Top 5 Reasons to Run a 5Peaks Trail Race (Starting with Rattlesnake Point)

While the Terra Cotta event is already sold out, you can still get a jump on the second race at Rattlesnake Point.  See my recap for my first time here, and some stories from last year here.

If you want to sign up (and you do), be sure to use the code “Iron Rogue” at checkout to save 10% on all race entries (and if you’re in another part of Canada where 5Peaks races occur, you can still use that code.   My top 5 list of reasons to sign up for this race apply to every one of their events anyway.

  1. Low(ish) Impact: Running is bad for your knees!  NOPE.  However, if you are worried about impact on your joints, natural ground like wood chips, dirt, grass, etc. is much softer and springier and easier on all those joints, so trail running is an excellent way to have the cardio and movement components of running without pounding the pavement.
  2. Higher Intensity: The biggest trend in fitness over the past 2-3 years is High Intensity Interval Training.  The idea being to go super hard and intense for short bursts with slower recovery periods in between.  With its up- and downhills, trail running naturally fits into this kind of profile.  Most people compare a trail race with a road race of at least  10% (though I’m used to hearing more like 25-30%)longer distance, and you only have to do one big hill before you realize managing your heart rate is going to be fundamental to finishing your race strong.  Rattlesnake Point fits this profile especially well, as stepping up some of the big rocks is like a lunge or split-squat.
  3. You need to address your nature deficiency.  From Wikipedia:  “Nature deficit disorder refers to the phrase coined by Richard Louv in his 2005 book Last Child in the Woods[1] that human beings, especially children, are spending less time outdoors[2] resulting in a wide range of behavioral problems.”  Though the legitimacy of this condition is in question, you will probably agree that you (and your family – see below) might not be getting enough fresh air.  If you’re  a runner, a lot the fresh air you might be getting is on sidewalks, below streetlights, etc. rather than a forest canopy.  Hearing the birds and listening to the leaves rustle in the wind are things we don’t get to do enough of in our current lifestyle…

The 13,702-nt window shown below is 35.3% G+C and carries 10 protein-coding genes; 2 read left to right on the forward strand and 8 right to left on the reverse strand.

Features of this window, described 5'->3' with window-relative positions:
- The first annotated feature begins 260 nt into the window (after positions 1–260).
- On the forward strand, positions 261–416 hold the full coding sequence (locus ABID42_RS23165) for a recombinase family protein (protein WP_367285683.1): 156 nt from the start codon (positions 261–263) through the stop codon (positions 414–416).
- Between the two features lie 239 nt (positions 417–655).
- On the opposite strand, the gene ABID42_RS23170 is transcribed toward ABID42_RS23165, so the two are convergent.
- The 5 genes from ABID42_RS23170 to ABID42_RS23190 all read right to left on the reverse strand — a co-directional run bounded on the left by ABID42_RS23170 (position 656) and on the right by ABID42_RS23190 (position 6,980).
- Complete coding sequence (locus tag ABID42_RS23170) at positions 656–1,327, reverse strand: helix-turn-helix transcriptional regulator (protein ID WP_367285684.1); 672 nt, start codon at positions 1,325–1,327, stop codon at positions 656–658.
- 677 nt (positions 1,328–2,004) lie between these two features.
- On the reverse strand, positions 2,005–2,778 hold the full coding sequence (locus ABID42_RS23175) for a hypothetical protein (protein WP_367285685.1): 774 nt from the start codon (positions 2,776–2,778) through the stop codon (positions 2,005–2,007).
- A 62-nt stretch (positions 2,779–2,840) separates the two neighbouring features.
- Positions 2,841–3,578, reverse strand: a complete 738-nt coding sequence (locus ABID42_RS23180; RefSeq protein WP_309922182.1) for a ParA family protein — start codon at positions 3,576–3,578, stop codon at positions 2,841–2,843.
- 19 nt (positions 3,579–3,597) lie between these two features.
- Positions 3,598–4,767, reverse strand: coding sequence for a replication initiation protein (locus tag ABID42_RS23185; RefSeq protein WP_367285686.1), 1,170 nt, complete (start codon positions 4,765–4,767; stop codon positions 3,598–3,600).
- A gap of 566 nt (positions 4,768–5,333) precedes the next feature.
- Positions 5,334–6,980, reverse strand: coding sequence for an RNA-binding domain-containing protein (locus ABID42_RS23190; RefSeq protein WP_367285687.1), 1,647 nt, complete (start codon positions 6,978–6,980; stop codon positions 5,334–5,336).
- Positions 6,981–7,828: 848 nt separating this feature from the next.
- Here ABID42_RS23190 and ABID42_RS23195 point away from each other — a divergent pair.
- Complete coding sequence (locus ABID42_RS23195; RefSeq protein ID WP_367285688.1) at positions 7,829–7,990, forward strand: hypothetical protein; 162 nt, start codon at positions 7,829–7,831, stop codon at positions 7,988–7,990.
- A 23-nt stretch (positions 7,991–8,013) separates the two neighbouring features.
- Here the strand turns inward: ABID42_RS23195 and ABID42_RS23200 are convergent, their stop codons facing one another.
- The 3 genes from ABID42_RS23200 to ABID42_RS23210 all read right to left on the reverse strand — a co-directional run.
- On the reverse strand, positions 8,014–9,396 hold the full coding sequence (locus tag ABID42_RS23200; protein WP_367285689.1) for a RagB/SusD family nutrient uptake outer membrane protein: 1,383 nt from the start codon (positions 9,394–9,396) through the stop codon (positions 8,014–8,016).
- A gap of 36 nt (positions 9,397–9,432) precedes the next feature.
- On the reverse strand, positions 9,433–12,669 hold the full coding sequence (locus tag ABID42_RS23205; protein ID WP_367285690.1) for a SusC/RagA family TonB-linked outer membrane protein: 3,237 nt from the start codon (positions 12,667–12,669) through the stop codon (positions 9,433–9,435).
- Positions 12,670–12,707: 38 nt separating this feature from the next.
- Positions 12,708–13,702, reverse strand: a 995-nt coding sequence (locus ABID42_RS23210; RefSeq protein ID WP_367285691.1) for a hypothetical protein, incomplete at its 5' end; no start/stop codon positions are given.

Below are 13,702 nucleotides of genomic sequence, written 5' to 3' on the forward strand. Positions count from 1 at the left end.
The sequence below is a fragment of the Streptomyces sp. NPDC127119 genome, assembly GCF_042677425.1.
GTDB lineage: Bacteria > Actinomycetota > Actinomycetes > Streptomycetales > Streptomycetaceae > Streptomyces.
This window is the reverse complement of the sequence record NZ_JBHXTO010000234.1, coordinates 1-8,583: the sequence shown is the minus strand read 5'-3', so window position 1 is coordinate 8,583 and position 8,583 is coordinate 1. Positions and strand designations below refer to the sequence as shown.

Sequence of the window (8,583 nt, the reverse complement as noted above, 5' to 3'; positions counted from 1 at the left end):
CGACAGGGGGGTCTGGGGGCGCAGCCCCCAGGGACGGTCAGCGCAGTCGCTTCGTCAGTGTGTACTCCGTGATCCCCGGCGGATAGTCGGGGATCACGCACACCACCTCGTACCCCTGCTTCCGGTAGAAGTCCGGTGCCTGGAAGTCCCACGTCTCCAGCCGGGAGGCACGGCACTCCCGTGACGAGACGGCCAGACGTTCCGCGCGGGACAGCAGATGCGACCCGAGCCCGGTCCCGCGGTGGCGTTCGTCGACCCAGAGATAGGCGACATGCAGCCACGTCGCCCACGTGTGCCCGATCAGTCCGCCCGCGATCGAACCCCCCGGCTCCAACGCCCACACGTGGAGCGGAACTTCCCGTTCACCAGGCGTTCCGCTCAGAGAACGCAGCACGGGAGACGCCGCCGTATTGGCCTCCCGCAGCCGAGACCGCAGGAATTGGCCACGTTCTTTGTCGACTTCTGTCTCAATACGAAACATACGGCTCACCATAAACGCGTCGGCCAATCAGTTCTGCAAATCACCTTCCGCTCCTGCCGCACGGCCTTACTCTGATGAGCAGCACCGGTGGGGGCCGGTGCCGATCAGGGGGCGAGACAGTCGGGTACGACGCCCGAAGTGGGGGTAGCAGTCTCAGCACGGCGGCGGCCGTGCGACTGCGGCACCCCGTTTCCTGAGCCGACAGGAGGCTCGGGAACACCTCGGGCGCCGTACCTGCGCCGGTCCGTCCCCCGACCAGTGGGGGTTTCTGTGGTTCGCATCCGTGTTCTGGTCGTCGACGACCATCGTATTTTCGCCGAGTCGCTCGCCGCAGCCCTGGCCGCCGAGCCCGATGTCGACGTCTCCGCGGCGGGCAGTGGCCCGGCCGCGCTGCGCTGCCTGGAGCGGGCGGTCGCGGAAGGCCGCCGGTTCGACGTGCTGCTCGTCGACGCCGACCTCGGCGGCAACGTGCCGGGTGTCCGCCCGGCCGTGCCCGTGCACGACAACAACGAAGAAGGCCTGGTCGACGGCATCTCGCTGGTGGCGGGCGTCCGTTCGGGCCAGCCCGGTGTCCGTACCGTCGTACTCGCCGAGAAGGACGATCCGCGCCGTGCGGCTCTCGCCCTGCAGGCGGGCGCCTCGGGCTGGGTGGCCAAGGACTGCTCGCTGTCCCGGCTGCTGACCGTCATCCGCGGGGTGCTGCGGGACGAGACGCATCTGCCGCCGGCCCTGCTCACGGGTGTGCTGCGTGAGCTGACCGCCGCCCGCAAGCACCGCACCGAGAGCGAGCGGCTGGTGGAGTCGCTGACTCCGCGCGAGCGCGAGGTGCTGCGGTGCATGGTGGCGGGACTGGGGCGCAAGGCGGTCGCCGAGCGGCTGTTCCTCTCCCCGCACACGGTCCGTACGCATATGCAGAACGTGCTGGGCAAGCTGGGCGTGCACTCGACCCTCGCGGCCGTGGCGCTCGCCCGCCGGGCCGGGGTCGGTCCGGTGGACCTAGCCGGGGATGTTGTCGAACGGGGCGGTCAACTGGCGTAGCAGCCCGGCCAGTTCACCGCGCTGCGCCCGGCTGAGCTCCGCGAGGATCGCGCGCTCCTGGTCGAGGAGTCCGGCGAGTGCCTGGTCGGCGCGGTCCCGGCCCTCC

4. You don’t like crowds.  If you’re used to running races like 10k’s, marathons (or half-marathons), you might recognize the following: slot yourself into a crowd of people of similar pace, according to posted signs you can hardly see through the masses, and wait several minutes after the gun goes off to cattle drive yourself through the start line.  5Peaks events are much smaller than road races since the condition of the trails has to be protected.  Though there are starting waves (divided by expected speed/pace), and the single track can mean waiting behind someone slightly slower in the early stages of the race, it’s not long before it’s just you (and any pace buddy you might have invited to join you) and the trail.  And if you consider yourself slow, or would even rather power-walk than run the course, use the last (and always least populated) wave as your start.
  5. Family.  Last but not least; in fact, probably the most important and the reason we keep coming back.  My favourite photos of my sons are those of them running in the kids’ fun run.  Before the adult races take place, they always have a 1km (approximately) fun run.  Parents can run alongside (or even carry) their kids and cheer them on – it’s non-competitive and just a great way to introduce them to the joy of movement and physical outdoor exercise.  It’s not uncommon to see toddlers who are barely walking give it a shot, and they love soaking up the admiration of cheering parents – you can see it on the smiles of their faces.  I’ll admit, some kids don’t finish and have meltdowns, but I feel it’s important to keep introducing kids to new experiences; growth happens outside the comfort zone.

There is also a timed race (3 km or so) for older kids which is a little more serious.  Shark Boy started competing in them last summer, and then this fall competed in cross country running for his school.  After the kids’ events, there are snacks, meeting Buffy the Tiger, and generally having outdoor unstructured play in a wide area, the way kids should.

 

The Rattlesnake Point Race takes place June 10th.  The Sport Course is 5.3 km and the Enduro Course is 12.7 km.  Sign up using code ‘Iron Rogue’ for 10% off!

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